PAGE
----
They have a Carter-Paterson motor-van for the Military mail-cart at the M.P.O., and two Tommies sit by a packing-case with a slit in the lid for the letter-box.
We got in about 9 o’clock this morning. Havre is a very picturesque town, with very high houses, and a great many docks and quays, and an enormous amount of shipping. The wharves were as usual lined with waving yelling crowds, and a great exchange of Vive l’Angleterre from them, and Vive la France from us went on, and a lusty roar of the Marseillaise from us. During the morning the horses and pontoons and waggons were disembarked, and the R.E. and Field Ambulances went off to enormous sheds on the wharf. We went off in a taxi in batches of five to the Convent de St Jeanne d’Arc, an enormous empty school, totally devoid of any furniture except crucifixes! Luckily the school washhouse has quite good basins and taps, and we are all camping out, three in a room, to sleep on the floor, as our camp kit isn’t available. No one knows if we shall be here one night, or a week, or for ever! It is a glorious place, with huge high rooms, and huge open casements, and broad staircases and halls, windows looking over the town to the sea. We are high up on a hill. There’s no food here, so we sit on the floor and make our own breakfast and tea, and go to a very swanky hotel for lunch and dinner. We are billeted here for quarters, and at the hotel for meals.
A room full of mattresses has just been discovered to our joy, and we have all hauled one up to our rooms, so we shall be in luxury.
Just got a French paper and seen the Pope is dead, and a very enthusiastic account of the British troops at Dunkerque, their marvellous organisation, their cheerfulness, and their behaviour.
Just seen on the Official War News placarded in the town that the Germans have crossed the Meuse between Liège and Namur, and the Belgians are retiring on to Antwerp. The Allies must buck up.
The whole town is flying flags since the troops began to come in; all the biggest shops and buildings fly all four of the Allies.
We are having a lovely calm and sunny voyage—slowed down in the night for a fog. I had a berth by an open port-hole, and though rather cold with one blanket and a rug (dressing-gown in my trunk), enjoyed it very much—cold sea bath in the morning. We live on oatmeal biscuits and potted meat, with chocolate and tea and soup squares, some bread and butter sometimes, and cocoa at bed-time.
There is a routine by bugle-call on troopships, with a guard, police, and fatigues. The Tommies sleep on bales of forage in the after well-deck and all over the place. We have one end of the 1st class cabin forrard, and the officers have the 2nd class aft for sleeping and meals, but there is a sociable blend on deck all day. Two medical officers here were both in South Africa at No. 7 when I was (Captains in those days), and we have had great cracks on old times and all the people we knew. One is commanding a Field Ambulance and goes with the fighting line. There are 200 men for Field Ambulances on board. They don’t carry Sisters, worse luck, only Padres.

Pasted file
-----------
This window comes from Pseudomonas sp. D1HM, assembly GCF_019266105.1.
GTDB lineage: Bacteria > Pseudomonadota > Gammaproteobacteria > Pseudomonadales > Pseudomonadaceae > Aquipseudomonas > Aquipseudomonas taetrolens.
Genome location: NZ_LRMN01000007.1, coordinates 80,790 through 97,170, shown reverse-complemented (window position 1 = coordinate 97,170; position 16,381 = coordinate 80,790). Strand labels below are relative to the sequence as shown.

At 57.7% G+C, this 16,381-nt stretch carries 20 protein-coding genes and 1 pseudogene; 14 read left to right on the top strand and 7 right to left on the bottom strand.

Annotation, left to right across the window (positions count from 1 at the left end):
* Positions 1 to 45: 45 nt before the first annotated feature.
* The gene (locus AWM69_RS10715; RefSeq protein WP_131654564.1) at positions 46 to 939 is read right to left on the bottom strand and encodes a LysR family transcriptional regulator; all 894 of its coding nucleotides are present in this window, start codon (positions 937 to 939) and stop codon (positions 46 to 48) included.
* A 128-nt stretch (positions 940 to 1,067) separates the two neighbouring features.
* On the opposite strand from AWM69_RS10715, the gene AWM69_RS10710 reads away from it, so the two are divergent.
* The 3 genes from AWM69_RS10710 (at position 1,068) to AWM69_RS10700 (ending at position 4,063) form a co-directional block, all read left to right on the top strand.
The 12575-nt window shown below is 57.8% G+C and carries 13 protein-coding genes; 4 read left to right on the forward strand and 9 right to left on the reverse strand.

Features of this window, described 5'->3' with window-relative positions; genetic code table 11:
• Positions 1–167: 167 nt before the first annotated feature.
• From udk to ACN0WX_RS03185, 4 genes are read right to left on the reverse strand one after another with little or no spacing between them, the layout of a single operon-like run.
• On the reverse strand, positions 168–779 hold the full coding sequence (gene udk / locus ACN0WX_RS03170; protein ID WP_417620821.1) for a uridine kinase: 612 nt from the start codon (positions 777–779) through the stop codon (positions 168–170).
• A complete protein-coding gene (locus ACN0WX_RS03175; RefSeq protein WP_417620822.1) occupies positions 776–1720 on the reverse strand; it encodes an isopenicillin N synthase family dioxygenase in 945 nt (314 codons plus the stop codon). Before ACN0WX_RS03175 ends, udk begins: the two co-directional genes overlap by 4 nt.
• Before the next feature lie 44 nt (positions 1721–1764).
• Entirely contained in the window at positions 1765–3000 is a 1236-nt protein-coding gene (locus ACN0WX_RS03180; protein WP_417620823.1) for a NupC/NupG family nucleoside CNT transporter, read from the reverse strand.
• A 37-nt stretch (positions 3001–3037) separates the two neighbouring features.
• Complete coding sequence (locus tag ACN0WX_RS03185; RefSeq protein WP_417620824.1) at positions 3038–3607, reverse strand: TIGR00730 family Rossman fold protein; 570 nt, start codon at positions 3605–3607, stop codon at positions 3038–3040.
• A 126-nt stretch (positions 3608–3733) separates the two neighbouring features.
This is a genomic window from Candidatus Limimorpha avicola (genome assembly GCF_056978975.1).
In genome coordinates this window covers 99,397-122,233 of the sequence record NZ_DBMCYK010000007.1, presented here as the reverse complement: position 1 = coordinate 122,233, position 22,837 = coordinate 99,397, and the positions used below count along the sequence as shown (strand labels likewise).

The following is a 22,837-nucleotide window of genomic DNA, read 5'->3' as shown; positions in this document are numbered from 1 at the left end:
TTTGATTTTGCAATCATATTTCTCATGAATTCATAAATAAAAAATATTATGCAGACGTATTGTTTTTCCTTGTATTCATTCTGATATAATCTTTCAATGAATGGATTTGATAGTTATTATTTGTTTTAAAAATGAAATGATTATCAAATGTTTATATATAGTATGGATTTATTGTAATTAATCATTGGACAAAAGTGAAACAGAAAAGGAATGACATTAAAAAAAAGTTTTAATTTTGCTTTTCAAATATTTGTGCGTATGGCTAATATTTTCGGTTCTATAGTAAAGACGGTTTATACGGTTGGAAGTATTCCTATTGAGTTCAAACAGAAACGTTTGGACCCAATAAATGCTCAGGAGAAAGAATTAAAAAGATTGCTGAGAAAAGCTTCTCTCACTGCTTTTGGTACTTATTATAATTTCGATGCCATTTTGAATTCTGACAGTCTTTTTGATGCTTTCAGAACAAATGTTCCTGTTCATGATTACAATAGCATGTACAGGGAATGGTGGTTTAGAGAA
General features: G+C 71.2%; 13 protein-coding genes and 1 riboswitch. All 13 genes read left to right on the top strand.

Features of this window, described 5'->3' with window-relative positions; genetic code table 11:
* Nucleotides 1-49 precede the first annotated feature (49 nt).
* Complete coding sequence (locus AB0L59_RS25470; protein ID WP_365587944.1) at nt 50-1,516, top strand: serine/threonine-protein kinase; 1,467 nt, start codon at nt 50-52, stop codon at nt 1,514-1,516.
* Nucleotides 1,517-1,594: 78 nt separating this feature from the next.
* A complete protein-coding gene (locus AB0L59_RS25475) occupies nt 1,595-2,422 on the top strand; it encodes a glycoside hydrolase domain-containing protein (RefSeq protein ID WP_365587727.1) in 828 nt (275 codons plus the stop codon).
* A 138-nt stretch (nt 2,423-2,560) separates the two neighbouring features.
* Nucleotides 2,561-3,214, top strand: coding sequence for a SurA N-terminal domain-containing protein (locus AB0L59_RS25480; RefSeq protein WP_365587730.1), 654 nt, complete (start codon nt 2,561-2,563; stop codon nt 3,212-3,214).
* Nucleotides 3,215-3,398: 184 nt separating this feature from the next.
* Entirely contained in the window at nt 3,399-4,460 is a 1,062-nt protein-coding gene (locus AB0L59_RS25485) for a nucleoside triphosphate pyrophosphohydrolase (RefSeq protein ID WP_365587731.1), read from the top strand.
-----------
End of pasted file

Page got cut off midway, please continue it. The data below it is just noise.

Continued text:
We had an impromptu service on deck this afternoon; I played the hymns,—never been on a voyage yet without being let in for that. It was run by the three C. of E. Padres and the Wesleyan hand in hand: the latter has been in the Nile Expedition of ’98 and all through South Africa. We had Mission Hymns roared by the Tommies, and then a C. of E. Padre gave a short address—quite good. The Wesleyan did an extempore prayer, rather well, and a very nice huge C. of E. man gave the Blessing. Now they are having a Tommies’ concert—a talented boy at the piano.
At midday we passed a French cruiser, going the opposite way. They waved and yelled, and we waved and yelled. We are out of sight of English or French coast now. I believe we are to be in early to-morrow morning, and will have a long train journey probably, but nobody knows anything for certain except where we land—Havre.
It seems so long since we heard anything about the war, but it is only since yesterday morning. (The concert is rather distracting, and the wind is getting up—one of the Tommies has an angelic black puppy on his lap, with a red cross on its collar, and there is a black cat about.)
Orders just gone round that there are to be no lights after dark, so I am hasting to write this.
We had a great send-off in Sackville Street in our motor-bus, and went on board about 2 p.m. From then till 7 we watched the embarkation going on, on our own ship and another. We have a lot of R.E. and R.F.A. and A.S.C., and a great many horses and pontoons and ambulance waggons: the horses were very difficult to embark, poor dears. It was an exciting scene all the time. I don’t remember anything quite so thrilling as our start off from Ireland. All the 600 khaki men on board, and every one on every other ship, and all the crowds on the quay, and in boats and on lighthouses, waved and yelled. Then we and the officers and the men, severally, had the King’s proclamation read out to us about doing our duty for our country, and God blessing us, and how the King is following our every movement.
We are now going to snatch up a very scratch supper and turn in, only rugs and blankets.